Where Does Earth’s Water Come From? Rosetta Solves One Part Of The Puzzle

Credit: awesomeocean.com

During the formation of the solar system temperatures were too hot to maintain any initial water supplies that may have existed on Earth. Confronted with this fact leads to the question: where does the vast quantity that constitutes our oceans, seas, lakes, rivers, etc come from—the water we see all around us, so intrinsic to life, should have evaporated billions of years ago?

This is a long standing mystery within planetary science. However, there are various theories concerning the necessary mechanisms; solving them could put the mystery to bed: comets and/or asteroids are the obvious candidates, although which one is the primary source is still to be ascertained.

To help solve this problem, new data received from ESA’s Rosetta satellite has revealed the water composition found on comet 67P/Churyumov-Gerasimenko is deuterium rich and does not match Earth bound deposits—by a considerable margin (yellow plot on diagram). 

By measuring the deuterium/hydrogen ratio (D/H) in the comet’s water ice, scientists have been able to confirm such vast quantities probably did not originate from ‘Jupiter family’ or Oort cloud comets as originally thought.

Solar system objects highlighting Deuterium/Hydrogen ratios. Asteroids, although having less water than comets, could prove to be the solution

Solar system objects highlighting Deuterium/Hydrogen ratios. Asteroids, although having less water than comets, could prove to be the solution.

Utilising previous D/H ratio studies, asteroids could prove to be the primary source (see diagram): ‘Our finding also rules out the idea that Jupiter-family comets contain solely Earth ocean-like water, and adds weight to models that place more emphasis on asteroids as the main delivery mechanism for Earth’s oceans’, said Kathrin Altwegg, principal investigator for ROSINA (Rosetta Orbiter Spectrometer for Ion and Neutral Analysis).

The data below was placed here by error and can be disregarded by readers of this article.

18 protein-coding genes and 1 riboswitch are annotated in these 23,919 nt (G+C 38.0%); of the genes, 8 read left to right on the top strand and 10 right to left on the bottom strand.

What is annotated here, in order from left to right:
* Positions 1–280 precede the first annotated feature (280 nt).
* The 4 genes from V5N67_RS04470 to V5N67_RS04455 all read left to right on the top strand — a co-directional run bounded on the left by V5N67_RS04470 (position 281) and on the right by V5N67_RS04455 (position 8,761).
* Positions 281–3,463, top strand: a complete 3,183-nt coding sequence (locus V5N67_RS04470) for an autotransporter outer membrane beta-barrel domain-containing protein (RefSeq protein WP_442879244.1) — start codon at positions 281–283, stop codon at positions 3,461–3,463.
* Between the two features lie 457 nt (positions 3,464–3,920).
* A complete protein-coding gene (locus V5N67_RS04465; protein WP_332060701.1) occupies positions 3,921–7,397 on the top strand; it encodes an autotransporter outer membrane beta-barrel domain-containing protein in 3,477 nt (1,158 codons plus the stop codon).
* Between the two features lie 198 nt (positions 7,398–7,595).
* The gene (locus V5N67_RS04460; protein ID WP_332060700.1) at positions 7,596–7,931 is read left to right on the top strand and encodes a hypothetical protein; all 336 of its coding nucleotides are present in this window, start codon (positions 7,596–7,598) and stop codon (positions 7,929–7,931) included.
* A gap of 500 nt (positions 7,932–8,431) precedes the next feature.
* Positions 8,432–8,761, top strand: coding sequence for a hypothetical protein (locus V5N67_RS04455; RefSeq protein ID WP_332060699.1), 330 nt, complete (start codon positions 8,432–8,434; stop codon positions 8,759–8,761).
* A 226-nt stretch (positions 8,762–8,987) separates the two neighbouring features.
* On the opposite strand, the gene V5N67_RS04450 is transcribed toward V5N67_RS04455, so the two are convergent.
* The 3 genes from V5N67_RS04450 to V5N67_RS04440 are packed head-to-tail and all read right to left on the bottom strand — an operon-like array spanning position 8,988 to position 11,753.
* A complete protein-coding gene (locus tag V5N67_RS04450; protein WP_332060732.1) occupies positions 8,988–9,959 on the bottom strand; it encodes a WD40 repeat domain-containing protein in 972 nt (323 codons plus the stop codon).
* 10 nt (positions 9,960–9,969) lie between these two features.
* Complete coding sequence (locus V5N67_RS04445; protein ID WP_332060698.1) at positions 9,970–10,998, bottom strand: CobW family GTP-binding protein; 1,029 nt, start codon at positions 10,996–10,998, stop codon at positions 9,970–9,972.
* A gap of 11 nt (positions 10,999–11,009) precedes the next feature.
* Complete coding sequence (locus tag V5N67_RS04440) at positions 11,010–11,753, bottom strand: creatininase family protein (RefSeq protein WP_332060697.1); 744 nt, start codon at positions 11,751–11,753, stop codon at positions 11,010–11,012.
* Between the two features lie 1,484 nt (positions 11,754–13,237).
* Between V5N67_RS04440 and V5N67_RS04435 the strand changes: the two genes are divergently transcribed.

This throws the origins-of-water debate wide open as Matt Taylor, ESA’s project scientist, highlights: ‘We knew that Rosetta’s in situ analysis of this comet was always going to throw up surprises for the bigger picture of Solar System science, and this outstanding observation certainly adds fuel to the debate about the origin of Earth’s water’.

New data is being received continuously from Rosetta, therefore further insights regarding the nature of the solar system should be forthcoming as the mission proceeds.

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Paul Hattle

As a strong advocate for science and learning, I am a passionate supporter of the 'Campaign for Science and Engineering' (CaSE) Fellow of the 'Royal Astronomical Society' (RAS) Associate Member of the 'Institute of Physics' (IOP) & 'The Institute of Scientific and Technical Communicators' (ISTC)

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